Inventory per Capita is the number of homes currently for sale in a market divided by the population. Or inversely, the number of potential buyers who have to compete for a given home for sale.

Let’s compare three cities of similar size (~30,000) and high-end demographics – Los Altos, CA; Winnetka, IL; and Southlake, TX – to see how this works.

As of August 7, 2015:

  • Southlake has about 255 homes for sale and a median home price about $800K.
  • Winnetka has about 190 at $1.3M median home price
  • Los Altos has exactly 17 homes for sale and a $3M median home price

We hear about how “median home prices are unaffordable to the median income” in the Bay Area. But in a place like Los Altos, they don’t have to be affordable to the median income. They only have to be affordable to 17 people!

Bay Area home prices are high because demand is moderate and supply is infinitesimal.

When marginal demand tanks, as it did in 1991, 2001, and 2008, prices adjust down rapidly. But they tend to recover quickly with demand.

California has a chronic shortage of available housing for two reasons:

  1. Restrictive zoning prevents new construction
  2. California’s goofy Prop 13 tax law that acts as a giant rent control. People can’t move without resetting their tax basis, so they don’t. So fewer homes are for sale and they cost more to people who don’t already own.

Both of the legal structures were explicitly designed to favor existing home owners over outsiders who want to buy. “I’m already here. Screw you.” They are unlikely to change.

Incidentally – rents and prices do not move counter to each other, but in tandem. Both are driven by household formation (economic growth), so demand increases for each simultaneously.

So when you want to know if a market is due to an over-pricing correction back down, like Vegas in 2005, I suggest you look at Inventory per Capita. It tells the tale you’re looking for.

[This article is part of a new Realtor-focused series on the Altos blog, looking at ways agents can use market data to build their business].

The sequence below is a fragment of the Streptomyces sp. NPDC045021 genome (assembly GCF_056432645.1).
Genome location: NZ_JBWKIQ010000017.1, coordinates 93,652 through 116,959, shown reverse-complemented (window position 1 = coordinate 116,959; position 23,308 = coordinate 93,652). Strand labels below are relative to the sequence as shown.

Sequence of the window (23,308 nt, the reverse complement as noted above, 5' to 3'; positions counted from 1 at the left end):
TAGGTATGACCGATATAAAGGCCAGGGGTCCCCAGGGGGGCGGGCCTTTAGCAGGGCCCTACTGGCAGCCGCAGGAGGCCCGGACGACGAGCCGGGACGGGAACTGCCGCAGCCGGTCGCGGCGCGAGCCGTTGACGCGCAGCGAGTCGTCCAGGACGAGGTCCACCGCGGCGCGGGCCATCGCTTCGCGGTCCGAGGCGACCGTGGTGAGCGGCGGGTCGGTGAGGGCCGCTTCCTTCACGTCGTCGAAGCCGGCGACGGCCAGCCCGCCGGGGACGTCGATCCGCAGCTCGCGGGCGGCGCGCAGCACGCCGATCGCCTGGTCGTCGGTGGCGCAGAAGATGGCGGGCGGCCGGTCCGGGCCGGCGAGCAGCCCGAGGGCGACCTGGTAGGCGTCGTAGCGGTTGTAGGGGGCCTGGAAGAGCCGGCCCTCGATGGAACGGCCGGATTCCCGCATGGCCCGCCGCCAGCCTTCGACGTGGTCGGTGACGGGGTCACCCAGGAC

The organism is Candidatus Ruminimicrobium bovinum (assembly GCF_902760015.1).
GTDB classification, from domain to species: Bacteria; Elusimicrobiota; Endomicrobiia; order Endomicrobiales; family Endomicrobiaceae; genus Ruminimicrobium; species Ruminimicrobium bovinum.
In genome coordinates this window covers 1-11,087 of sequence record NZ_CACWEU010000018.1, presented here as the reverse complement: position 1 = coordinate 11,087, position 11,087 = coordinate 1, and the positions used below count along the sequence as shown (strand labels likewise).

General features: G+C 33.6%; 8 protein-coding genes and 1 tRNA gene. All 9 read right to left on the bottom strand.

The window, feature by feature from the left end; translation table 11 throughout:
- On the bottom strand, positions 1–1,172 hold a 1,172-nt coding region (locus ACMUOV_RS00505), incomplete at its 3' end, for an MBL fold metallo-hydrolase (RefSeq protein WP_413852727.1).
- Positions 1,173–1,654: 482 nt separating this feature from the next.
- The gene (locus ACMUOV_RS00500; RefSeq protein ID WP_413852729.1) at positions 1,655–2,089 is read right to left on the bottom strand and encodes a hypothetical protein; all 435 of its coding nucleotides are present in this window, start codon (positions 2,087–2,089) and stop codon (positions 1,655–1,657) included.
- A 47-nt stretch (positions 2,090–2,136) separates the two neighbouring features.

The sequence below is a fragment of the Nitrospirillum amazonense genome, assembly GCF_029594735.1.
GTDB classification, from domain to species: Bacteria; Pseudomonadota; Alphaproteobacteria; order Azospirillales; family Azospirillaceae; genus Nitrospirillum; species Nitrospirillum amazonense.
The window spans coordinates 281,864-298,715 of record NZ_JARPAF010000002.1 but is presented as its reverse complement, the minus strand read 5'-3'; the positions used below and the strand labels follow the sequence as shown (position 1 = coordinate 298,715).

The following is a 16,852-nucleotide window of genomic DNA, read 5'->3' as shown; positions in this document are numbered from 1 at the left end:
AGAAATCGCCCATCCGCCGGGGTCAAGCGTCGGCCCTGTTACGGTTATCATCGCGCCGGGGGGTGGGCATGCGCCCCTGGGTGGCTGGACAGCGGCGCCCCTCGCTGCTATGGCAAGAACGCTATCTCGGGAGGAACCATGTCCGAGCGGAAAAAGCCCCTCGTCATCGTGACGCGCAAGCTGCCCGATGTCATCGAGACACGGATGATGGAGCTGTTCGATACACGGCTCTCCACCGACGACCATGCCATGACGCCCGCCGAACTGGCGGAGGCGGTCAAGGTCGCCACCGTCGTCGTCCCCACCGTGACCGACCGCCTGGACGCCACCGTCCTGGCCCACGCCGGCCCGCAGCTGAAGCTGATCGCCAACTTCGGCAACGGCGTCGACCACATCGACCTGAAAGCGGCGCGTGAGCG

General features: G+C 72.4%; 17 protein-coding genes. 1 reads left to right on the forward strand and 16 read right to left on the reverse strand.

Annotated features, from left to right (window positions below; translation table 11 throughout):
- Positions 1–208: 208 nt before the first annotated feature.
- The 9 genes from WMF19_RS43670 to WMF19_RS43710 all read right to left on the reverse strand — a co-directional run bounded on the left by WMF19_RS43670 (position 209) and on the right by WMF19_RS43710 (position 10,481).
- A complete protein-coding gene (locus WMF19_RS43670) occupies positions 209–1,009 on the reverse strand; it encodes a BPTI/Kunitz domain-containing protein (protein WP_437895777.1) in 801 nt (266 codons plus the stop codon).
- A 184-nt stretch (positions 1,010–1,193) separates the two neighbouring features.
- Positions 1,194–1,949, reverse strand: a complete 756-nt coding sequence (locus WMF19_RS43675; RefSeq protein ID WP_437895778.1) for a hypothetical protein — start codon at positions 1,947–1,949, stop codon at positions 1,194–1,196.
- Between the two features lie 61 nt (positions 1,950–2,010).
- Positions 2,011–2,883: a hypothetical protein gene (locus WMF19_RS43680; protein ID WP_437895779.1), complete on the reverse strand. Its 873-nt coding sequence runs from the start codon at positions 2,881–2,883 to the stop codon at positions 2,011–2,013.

In our last real estate marketing article, we looked at ways to attract new clients using real estate market data. Now let’s look at how you can use real-time market data to help buyers answer three top questions:

1. Is now a good time to buy?

As agents, we get asked this question every day, by our clients as well as by people in our broader community. The most common way to assess the market is by looking at inventory reports… but if you’re relying on the inventory reports produced by the local MLS, you’re working with outdated information. These reports are based on the previous month’s results, not what’s happening in the market today.

With real-time real estate inventory data from Altos Research, agents can have the industry’s most up-to-date picture of the market to help their buyers assess timing.

Knowing how much inventory is coming onto the market is also just one of many stats to consider when nailing down the right time to buy. I also like to show clients Altos’ Market Action Index report to give them an instant, broad snapshot of how hot (or not) the market really is, today.

Altos Market Action Index

The Market Action Index compares the current rate of sale versus the inventory available to generate an instantaneous point-of-view on whether it’s a buyer’s or seller’s market.